In Norway, we see three trade union conflicts that show what happens when workers are treated badly.
Two years ago, at the beginning of the pandemic, we saw every political party in Norway, including the Norwegian AP (labour party) and SV (Socialist Left) all rushing to give all the big companies access to huge amounts of taxpayers’ money, without any conditions.
This money was to ensure that the workers had a job to return to. The proviso that no jobs were to be lost and that all the hard-earned union rights were to be maintained was not added. The way was open for the CEOs and shareholders to exploit. What we saw was shameful; redundancies, shop stewards getting fired, ‘fire and rehire’, and we saw the pocketing of huge amounts of taxpayers’ money by the heads of the entire major receivers of these funds.
The LO (TUC) wrongly supported a policy of no pay rises during the pandemic (e.g. the terrible treatment of nurses). The LO (Norwegian TUC) should have called for union actions, in all cities across the country, and a half-day general strike, to win decent wages and working conditions. The LO (Norwegian TUC) was very passive in its handling of the pandemic, especially on the PPE issue, and took a back seat, leaving the workers’ unions in most of the service industries to battle the front line of cuts and fire and rehire.
However, during the second week of July 2022, we see three labour conflicts (and there will be more later in the year); involving the Union of Aircraft Engineering Association, the oil/gas workers on North Sea oil platforms, and the SAS pilots.
The Norwegian state TV news channel, NRK, announced on Wednesday 22 June 2022 that the employers will initiate a lockout during the upcoming aircraft technicians’ strike. This is often how employers in Norway break strikes. This time, because there are some ambulance planes involved and according to the employers there is a threat to life and health, the Labour government invoked forced arbitration (tvungen lønnsnemnd). Yet the unions were prepared to service the ambulance planes and helicopters. This is a cynical ploy by the employers acquiesced to by the Labour government.
It was announced on the news, two days ago, that the Minister of Labour, Marte Mjøs Persen, (Labour Party) is using (tvungen lønnsnemnd) forced arbitration to stop the oil/gas workers’ strike on North Sea platforms. This was anticipated by the union, which said: “This is not about the danger to health or safety, but large revenue [losses] for the state.”
The CWI in Norway has always called on the LO (Norwegian TUC) to take action against compulsory arbitration, which effectively cuts across all free negotiations between trade unions and employers’ organizations. The LO (TUC) must convene a conference with shop stewards and union representatives to discuss how this outdated law should be assigned to the history books.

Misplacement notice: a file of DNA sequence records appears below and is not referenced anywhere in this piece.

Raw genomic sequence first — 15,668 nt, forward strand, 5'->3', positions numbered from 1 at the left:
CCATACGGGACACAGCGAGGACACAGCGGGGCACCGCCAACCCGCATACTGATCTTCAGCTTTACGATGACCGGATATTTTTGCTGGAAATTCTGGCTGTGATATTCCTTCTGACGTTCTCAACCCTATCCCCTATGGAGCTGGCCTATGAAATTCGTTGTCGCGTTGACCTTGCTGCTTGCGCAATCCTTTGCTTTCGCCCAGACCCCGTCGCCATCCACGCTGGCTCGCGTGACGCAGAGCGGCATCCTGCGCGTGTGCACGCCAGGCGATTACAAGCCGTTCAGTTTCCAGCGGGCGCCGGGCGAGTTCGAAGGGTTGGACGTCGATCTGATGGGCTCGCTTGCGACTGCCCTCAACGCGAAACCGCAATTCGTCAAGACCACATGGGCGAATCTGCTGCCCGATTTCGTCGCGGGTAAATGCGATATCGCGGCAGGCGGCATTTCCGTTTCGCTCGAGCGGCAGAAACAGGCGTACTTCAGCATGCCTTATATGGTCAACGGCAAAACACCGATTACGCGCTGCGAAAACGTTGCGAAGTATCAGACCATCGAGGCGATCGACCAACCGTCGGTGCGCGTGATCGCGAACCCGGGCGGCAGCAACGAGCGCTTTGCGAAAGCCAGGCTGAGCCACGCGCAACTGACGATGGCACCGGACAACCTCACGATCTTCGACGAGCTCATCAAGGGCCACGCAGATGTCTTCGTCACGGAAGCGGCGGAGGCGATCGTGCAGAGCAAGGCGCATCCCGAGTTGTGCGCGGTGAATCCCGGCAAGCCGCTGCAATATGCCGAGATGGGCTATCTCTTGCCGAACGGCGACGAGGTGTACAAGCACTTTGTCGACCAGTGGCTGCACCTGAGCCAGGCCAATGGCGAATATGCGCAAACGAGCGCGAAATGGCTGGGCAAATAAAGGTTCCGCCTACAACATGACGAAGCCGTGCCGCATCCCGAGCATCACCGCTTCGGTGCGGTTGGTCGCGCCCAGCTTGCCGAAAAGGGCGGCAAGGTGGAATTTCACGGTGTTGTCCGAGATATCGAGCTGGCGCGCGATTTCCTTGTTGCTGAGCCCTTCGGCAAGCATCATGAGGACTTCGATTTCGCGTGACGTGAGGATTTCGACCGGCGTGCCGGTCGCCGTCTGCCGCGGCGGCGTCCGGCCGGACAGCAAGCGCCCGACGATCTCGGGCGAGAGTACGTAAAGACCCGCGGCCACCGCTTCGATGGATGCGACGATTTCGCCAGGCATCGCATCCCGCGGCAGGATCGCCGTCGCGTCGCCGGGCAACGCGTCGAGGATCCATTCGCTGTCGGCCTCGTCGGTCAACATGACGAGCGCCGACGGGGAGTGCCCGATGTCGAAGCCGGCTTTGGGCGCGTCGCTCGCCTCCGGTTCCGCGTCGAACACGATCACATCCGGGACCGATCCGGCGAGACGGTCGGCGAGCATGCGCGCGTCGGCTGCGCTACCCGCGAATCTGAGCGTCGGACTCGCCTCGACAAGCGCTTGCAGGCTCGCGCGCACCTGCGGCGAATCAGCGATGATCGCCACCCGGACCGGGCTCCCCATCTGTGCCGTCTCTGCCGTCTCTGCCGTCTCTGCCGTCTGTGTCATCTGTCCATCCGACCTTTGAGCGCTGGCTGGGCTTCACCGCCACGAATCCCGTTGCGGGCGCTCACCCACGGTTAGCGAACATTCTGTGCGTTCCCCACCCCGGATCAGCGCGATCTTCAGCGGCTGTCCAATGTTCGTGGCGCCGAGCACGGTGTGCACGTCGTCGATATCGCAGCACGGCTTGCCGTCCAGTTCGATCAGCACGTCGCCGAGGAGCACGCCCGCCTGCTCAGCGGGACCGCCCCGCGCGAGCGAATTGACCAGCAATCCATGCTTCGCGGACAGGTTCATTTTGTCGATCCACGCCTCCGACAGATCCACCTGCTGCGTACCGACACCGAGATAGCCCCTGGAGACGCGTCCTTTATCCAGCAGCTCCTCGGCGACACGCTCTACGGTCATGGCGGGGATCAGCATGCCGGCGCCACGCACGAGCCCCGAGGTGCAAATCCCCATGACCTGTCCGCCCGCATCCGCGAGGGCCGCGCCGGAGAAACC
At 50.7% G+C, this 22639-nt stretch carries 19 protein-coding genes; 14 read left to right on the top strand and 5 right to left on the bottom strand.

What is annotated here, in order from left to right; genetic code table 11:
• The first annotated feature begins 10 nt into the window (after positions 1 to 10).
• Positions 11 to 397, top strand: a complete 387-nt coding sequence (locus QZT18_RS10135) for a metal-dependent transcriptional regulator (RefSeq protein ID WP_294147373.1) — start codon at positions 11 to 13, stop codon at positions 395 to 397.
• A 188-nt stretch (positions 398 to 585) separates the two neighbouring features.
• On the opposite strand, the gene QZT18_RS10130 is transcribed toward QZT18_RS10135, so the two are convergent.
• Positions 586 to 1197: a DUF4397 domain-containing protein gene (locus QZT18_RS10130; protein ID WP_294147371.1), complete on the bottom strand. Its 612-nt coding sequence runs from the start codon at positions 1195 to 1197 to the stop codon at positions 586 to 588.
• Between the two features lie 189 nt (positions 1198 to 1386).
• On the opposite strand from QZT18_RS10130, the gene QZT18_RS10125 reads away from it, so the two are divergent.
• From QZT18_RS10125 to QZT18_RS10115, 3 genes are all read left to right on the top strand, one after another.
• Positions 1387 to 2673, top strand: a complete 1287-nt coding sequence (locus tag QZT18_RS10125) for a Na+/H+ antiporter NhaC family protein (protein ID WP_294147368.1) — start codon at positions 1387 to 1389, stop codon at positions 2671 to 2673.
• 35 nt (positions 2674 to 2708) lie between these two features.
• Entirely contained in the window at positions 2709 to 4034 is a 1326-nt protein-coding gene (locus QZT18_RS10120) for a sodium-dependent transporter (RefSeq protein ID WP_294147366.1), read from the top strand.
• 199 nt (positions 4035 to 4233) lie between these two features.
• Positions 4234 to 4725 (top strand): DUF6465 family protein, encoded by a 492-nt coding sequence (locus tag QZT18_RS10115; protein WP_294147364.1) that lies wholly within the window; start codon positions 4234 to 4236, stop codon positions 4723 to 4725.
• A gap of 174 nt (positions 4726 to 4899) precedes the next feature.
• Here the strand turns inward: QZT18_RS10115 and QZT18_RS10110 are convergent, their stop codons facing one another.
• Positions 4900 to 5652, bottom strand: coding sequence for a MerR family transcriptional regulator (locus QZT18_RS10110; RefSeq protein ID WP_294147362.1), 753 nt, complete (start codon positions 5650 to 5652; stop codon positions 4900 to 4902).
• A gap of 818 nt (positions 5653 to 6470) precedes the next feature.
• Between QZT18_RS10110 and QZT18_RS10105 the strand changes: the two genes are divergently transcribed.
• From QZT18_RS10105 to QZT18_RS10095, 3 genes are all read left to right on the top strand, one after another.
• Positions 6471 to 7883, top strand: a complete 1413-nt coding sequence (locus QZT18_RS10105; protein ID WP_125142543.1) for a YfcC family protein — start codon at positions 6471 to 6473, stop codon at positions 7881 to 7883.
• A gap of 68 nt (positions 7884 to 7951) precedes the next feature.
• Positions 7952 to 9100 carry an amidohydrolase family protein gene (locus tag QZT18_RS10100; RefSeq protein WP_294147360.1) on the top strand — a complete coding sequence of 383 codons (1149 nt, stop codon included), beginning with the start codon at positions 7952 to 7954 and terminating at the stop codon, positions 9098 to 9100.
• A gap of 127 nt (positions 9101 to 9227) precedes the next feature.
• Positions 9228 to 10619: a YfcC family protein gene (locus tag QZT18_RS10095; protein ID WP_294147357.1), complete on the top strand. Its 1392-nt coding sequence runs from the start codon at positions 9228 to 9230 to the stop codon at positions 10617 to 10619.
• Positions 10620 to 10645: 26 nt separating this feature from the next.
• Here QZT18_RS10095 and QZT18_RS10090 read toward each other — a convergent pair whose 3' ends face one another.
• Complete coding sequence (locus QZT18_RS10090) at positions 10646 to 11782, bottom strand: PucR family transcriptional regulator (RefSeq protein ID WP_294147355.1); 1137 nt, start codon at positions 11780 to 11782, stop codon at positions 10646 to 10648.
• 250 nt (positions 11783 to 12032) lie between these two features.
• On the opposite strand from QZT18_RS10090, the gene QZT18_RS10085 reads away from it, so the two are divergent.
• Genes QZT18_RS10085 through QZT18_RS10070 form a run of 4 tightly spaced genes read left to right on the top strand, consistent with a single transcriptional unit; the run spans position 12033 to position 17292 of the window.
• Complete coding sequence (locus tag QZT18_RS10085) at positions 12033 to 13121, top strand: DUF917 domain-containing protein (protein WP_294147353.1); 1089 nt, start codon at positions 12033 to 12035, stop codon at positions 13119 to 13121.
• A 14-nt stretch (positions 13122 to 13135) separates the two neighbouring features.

A month of action in all the major cities, and a half-day general strike, is what is needed to resist.
There is part of the more ‘moderate’ wing of the AP (Norwegian social democrats) and LO (TUC) that says that this wage demand for aircraft technicians is too large and that the demand (if met) will lead to inflation.
But the rising costs of food and diesel and gasoline, which have gone up to about 30% since January 2022, as well as the doubling and more of the costs of electricity, and, finally, the huge jumps in bank interest rates for mortgages (from 0.25% to 3%), in a short time, all add an insufferable burden for workers already trying to cope with the pandemic. At the same time, huge amounts of money are paid to shareholders. This shows that the right-wing argument that wage increases cause inflation is a myth.
Unless the banks are nationalized, the energy markets and petroleum services renationalized, and the supermarket chain stores that are owned by a handful of companies that earned huge profits during the pandemic are also brought into public ownership, under democratic workers’ control and management, the situation will only get worse for workers.
SAS airline pilots strike
Pilots from the Swedish-Danish carrier, SAS, struck for 15 days in an attempt to make up pay and job losses following the COVID-19 pandemic.
Despite promises that receipt of state funding guaranteed pilots’ jobs when pandemic furloughs ended, SAS used legal trickery- the establishment of a ‘daughter company’ – so that rehired pilots lost pensions and benefits. Pilots were also offered a 30% cut in wages.
Two out of every five SAS pilots lost their jobs during the pandemic. One union official described the settlement, signed on 19 July, as a “tragedy for pilots.” Only 450 of 560 sacked pilots will be rehired under the deal.
The CWI stands in solidarity with the striking pilots. The four unions representing the pilots should have continued the fight, though, rather than accept a bad deal. SAS’s United States arm filed for bankruptcy the day after the strike began but with the company on the ropes, the unions had a serious opportunity to make gains and force the company to reorganize to its employees’ benefit.
SAS is already part-owned by the Swedish and Danish governments, with an additional Norwegian government stake. The demand for full national ownership and democratic control by the workers, for public benefit, could have struck a chord with workers tired of failed privatization, job losses, and effective pay cuts from high inflation.